With empty water pipes the participants were part of a learning activity.
Using water pipes the participants learned about teamwork, communication, and leadership. Photo: Anthony Gamboa

New training improves community water management

Nine women and nine men from rural communities of Costa Rica representing water community organizations (WCO) received training in communication and leadership and the modern management of social enterprises. The WCO provides water services to many people in rural and peri-urban areas. The training was a three-day workshop held in Camaronal, Puntarenas, a coastal community of Costa Rica, at the end of February. 

The main objective of the workshop was to promote a space of exchange and the learning of new tools to strengthen the management of water community organizations. Another way to improve their opportunities is to influence the federations, leagues, and unions (FLU) of WCO.

Bárbara Viguera, EfD Central America research fellow said: "The workshop was useful to reinforce the abilities and the efforts of the people involved in the FLUs, and to establish a base for transfer of the knowledge and abilities to other members."

Participatory workshop 

The eighteen participants of the workshop were involved in very dynamic activities planned by the EfD team in charge of the event. 

Anthony Gamboa, EfD Central America junior researcher was one of the instructors. He took advantage of the outdoor setting where the workshop was held, to implement some of the learning activities. 

One of the activities focused on teamwork, communication, and leadership. The participants played a game using empty water pipes to move a ball from one place to the other following the instructions of a person chosen as leader. 

Another activity was called the Museum of the Qualities and Personal Weaknesses. Images with values and anti-values were placed on a wall and dialogue and analysis about them were developed with all the participants. 

Karen Guzmán, a representative from the Water Community Organizations Union of Osa (UNCAOSA), and a worker at the WCO of Sierpe said that the activities were very dynamic and that they could get feedback. 

She said that they learned about client service and the use of different communication tools to provide more and better information to the people in the community. 

Randall Varela, project manager from the United Communities in Water Conservation League (Liga Cuenca), agreed. "I think it was a very timely training for us, the methodology used was very participatory, very enjoyable," he said.

Museum of the Qualities and Personal Weaknesses
During the Museum of the Qualities and Personal Weaknesses activity the participants looked at images with values and anti-values. Photo: Anthony Gamboa

Learned how to involve the next generation

In the community of Sierpe, located on the Pacific coast of Costa Rica, an activity is organized by the local WCO every 22nd of March, in commemoration of the World Water Day. High school students between 15 and 17 years old from the Liceo Rural Boca Sierpe attended this event. 

Usually, the students are invited to plant trees, visit the catchment area, paint informative signs, and walk near the river to clean the zone. However, this year, and after the participation in the workshop, the representatives from the WCO of Sierpe learned that they should ask the students how they would like to help, instead of telling them how to collaborate.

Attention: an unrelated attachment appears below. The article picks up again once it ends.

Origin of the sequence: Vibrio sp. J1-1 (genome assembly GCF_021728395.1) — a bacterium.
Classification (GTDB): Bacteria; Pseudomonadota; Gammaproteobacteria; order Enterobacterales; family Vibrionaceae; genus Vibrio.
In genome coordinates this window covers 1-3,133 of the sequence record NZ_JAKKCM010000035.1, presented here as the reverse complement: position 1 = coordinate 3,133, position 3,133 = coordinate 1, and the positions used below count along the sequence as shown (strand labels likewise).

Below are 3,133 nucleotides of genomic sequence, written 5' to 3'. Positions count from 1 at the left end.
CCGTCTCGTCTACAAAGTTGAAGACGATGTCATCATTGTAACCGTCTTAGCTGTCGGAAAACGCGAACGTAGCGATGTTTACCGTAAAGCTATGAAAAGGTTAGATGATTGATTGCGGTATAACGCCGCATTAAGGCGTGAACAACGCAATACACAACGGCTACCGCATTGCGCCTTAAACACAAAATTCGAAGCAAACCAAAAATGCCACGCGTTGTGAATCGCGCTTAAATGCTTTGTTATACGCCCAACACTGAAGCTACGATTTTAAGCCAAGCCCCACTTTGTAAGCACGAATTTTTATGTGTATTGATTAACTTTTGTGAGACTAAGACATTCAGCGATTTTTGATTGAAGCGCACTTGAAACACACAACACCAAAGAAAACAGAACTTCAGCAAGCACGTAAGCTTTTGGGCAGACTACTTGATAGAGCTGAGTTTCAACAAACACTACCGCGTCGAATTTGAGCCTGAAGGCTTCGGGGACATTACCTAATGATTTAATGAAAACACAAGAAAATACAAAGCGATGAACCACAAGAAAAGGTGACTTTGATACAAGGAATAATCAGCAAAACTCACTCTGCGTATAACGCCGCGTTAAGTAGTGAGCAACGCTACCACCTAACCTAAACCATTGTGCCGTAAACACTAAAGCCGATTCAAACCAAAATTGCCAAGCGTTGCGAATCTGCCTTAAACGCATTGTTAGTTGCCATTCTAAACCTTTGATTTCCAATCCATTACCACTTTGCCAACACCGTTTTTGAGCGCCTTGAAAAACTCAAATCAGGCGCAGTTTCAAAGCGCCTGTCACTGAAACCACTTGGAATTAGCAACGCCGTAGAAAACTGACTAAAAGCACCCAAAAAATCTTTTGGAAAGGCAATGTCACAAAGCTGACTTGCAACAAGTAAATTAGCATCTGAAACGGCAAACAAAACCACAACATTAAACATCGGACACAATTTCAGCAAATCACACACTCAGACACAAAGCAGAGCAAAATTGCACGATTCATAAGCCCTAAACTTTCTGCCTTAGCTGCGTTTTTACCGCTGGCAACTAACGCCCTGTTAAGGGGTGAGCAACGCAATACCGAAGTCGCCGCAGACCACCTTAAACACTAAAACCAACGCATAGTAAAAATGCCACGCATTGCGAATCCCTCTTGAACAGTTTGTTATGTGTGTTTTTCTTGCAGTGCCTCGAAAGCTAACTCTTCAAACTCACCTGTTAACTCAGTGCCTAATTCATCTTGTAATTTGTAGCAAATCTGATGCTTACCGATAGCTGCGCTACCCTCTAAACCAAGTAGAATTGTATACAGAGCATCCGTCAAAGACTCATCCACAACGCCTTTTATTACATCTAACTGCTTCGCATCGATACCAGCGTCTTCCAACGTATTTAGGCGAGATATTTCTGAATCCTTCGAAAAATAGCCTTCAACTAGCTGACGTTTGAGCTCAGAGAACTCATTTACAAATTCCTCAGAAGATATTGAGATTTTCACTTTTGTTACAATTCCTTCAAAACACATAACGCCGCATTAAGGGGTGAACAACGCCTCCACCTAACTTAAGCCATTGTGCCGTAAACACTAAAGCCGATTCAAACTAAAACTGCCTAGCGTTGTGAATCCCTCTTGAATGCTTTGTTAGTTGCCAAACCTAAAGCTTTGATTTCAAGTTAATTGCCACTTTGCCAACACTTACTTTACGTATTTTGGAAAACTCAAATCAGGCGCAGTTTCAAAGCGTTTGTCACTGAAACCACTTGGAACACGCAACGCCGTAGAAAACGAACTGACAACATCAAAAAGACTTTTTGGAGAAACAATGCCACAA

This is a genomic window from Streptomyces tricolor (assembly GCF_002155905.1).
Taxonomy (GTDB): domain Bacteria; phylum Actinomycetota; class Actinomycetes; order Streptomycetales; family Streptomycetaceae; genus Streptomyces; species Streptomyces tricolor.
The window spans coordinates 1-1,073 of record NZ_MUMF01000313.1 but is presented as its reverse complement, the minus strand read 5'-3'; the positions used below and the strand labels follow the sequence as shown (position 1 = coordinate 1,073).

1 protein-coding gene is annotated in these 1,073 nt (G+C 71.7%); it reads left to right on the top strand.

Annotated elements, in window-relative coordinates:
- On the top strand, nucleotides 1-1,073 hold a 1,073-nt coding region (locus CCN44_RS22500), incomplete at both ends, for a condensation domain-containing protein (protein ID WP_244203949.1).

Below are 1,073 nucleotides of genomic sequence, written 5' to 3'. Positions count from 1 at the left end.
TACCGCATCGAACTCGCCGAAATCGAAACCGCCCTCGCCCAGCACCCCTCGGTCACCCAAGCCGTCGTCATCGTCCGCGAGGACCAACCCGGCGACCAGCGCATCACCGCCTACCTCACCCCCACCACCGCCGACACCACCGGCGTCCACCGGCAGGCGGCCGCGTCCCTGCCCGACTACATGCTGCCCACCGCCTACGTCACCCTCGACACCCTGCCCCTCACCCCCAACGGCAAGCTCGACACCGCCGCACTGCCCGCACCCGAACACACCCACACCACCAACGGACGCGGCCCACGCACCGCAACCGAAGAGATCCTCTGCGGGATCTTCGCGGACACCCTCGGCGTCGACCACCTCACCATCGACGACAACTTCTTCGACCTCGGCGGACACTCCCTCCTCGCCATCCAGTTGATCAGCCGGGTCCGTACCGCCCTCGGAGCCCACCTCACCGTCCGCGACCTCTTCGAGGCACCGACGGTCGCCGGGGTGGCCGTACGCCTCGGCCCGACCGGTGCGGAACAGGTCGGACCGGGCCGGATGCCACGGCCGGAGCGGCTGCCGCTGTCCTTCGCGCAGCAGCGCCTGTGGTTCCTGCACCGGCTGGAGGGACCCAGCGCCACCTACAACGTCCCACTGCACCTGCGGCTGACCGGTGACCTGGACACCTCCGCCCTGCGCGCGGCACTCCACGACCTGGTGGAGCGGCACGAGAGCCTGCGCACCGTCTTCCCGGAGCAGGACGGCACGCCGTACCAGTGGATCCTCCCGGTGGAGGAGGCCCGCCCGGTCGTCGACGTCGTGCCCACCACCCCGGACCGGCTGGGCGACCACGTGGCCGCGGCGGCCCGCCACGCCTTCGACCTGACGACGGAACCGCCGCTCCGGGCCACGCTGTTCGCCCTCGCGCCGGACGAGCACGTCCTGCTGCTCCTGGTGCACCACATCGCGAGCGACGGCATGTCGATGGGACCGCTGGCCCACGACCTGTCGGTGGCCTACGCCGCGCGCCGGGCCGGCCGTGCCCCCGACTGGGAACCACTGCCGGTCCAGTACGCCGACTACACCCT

"We learned something in this workshop," said Karen Guzman. "What we ask people to help us with is not necessarily what people could or would like to give or contribute," she added.

"Since we also learned about different communications tools, the role of social media platforms, the importance of creating videos, and taking pictures to improve the communication with the people, we were able to talk to the students about it. The response was very positive. Now, the students want to support the WCO to have a closer relationship with the community of Sierpe."

Presentations during the Workshop
Participants had to share information to the whole group about the management of the WCO. Photo: Anthony Gamboa

Transferring knowledge

The Liga Cuenca will start a training process in May 2022 aimed at 50% of the members, which represents nearly 30 people from the nine WCOs that formed part of the League.

This League has its offices in the community of San Antonio of Naranjo, in the province of Alajuela, from where Randall Varela coordinates the actions and prepares this year's training plan.

"The workshop helped us incorporate new topics for our training plan. We are planning to create a certificated course on water community management," he said, emphasizing that this is something completely new.

About the Workshop

The workshop titled Tools to improve the community water management and to promote the transference of knowledge and abilities in water community organizations was organized by EfD Central America, the Tropical Agricultural Research and Higher Education Center (CATIE), with the support of the National Confederation of Federations, Leagues, and Unions of Community Aqueducts (CONAFLU), from February 23 to the 25, 2022.

This is part of the Accountability, Use of Technology, and Citizen Participation for the Improvement of Water Services in Vulnerable Communities in Costa Rica (WAPP) project, funded by the Central American Regional Security Initiative (CARSI), from the United States Embassy in Costa Rica.  

The whole group of participants
Group of participants and EfD Central America instructors. Photo: Anthony Gamboa

Written by: Marianela Argüello L.

News | 19 April 2022